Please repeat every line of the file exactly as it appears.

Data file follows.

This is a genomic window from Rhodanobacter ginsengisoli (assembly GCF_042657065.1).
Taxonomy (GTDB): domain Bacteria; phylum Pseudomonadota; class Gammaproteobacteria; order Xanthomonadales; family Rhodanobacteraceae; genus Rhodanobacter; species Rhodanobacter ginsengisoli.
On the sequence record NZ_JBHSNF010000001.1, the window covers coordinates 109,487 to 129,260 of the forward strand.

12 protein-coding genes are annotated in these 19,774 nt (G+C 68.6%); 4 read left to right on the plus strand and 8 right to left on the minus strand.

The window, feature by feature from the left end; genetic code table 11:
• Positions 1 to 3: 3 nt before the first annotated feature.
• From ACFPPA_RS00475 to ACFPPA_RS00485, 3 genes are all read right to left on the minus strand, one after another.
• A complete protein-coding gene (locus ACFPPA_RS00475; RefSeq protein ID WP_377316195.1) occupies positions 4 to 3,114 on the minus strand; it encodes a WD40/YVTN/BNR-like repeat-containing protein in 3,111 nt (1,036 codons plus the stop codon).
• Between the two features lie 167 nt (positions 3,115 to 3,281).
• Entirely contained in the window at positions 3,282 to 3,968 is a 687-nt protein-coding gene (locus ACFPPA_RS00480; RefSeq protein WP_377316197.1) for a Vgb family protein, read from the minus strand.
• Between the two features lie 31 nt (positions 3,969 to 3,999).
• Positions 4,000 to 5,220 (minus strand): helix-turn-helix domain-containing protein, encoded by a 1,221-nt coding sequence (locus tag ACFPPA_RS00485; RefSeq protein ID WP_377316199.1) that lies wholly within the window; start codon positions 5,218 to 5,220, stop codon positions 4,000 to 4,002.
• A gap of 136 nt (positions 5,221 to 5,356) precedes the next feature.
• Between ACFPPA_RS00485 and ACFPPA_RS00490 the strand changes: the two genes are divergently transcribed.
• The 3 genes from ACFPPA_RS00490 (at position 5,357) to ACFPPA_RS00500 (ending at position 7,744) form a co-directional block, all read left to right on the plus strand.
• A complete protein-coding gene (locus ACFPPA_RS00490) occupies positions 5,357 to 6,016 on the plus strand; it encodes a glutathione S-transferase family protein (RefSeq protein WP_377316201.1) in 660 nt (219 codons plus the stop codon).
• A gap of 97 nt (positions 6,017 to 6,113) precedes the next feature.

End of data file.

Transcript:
This is a genomic window from Rhodanobacter ginsengisoli (assembly GCF_042657065.1).
Taxonomy (GTDB): domain Bacteria; phylum Pseudomonadota; class Gammaproteobacteria; order Xanthomonadales; family Rhodanobacteraceae; genus Rhodanobacter; species Rhodanobacter ginsengisoli.
On the sequence record NZ_JBHSNF010000001.1, the window covers coordinates 109,487 to 129,260 of the forward strand.

12 protein-coding genes are annotated in these 19,774 nt (G+C 68.6%); 4 read left to right on the plus strand and 8 right to left on the minus strand.

The window, feature by feature from the left end; genetic code table 11:
• Positions 1 to 3: 3 nt before the first annotated feature.
• From ACFPPA_RS00475 to ACFPPA_RS00485, 3 genes are all read right to left on the minus strand, one after another.
• A complete protein-coding gene (locus ACFPPA_RS00475; RefSeq protein ID WP_377316195.1) occupies positions 4 to 3,114 on the minus strand; it encodes a WD40/YVTN/BNR-like repeat-containing protein in 3,111 nt (1,036 codons plus the stop codon).
• Between the two features lie 167 nt (positions 3,115 to 3,281).
• Entirely contained in the window at positions 3,282 to 3,968 is a 687-nt protein-coding gene (locus ACFPPA_RS00480; RefSeq protein WP_377316197.1) for a Vgb family protein, read from the minus strand.
• Between the two features lie 31 nt (positions 3,969 to 3,999).
• Positions 4,000 to 5,220 (minus strand): helix-turn-helix domain-containing protein, encoded by a 1,221-nt coding sequence (locus tag ACFPPA_RS00485; RefSeq protein ID WP_377316199.1) that lies wholly within the window; start codon positions 5,218 to 5,220, stop codon positions 4,000 to 4,002.
• A gap of 136 nt (positions 5,221 to 5,356) precedes the next feature.
• Between ACFPPA_RS00485 and ACFPPA_RS00490 the strand changes: the two genes are divergently transcribed.
• The 3 genes from ACFPPA_RS00490 (at position 5,357) to ACFPPA_RS00500 (ending at position 7,744) form a co-directional block, all read left to right on the plus strand.
• A complete protein-coding gene (locus ACFPPA_RS00490) occupies positions 5,357 to 6,016 on the plus strand; it encodes a glutathione S-transferase family protein (RefSeq protein WP_377316201.1) in 660 nt (219 codons plus the stop codon).
• A gap of 97 nt (positions 6,017 to 6,113) precedes the next feature.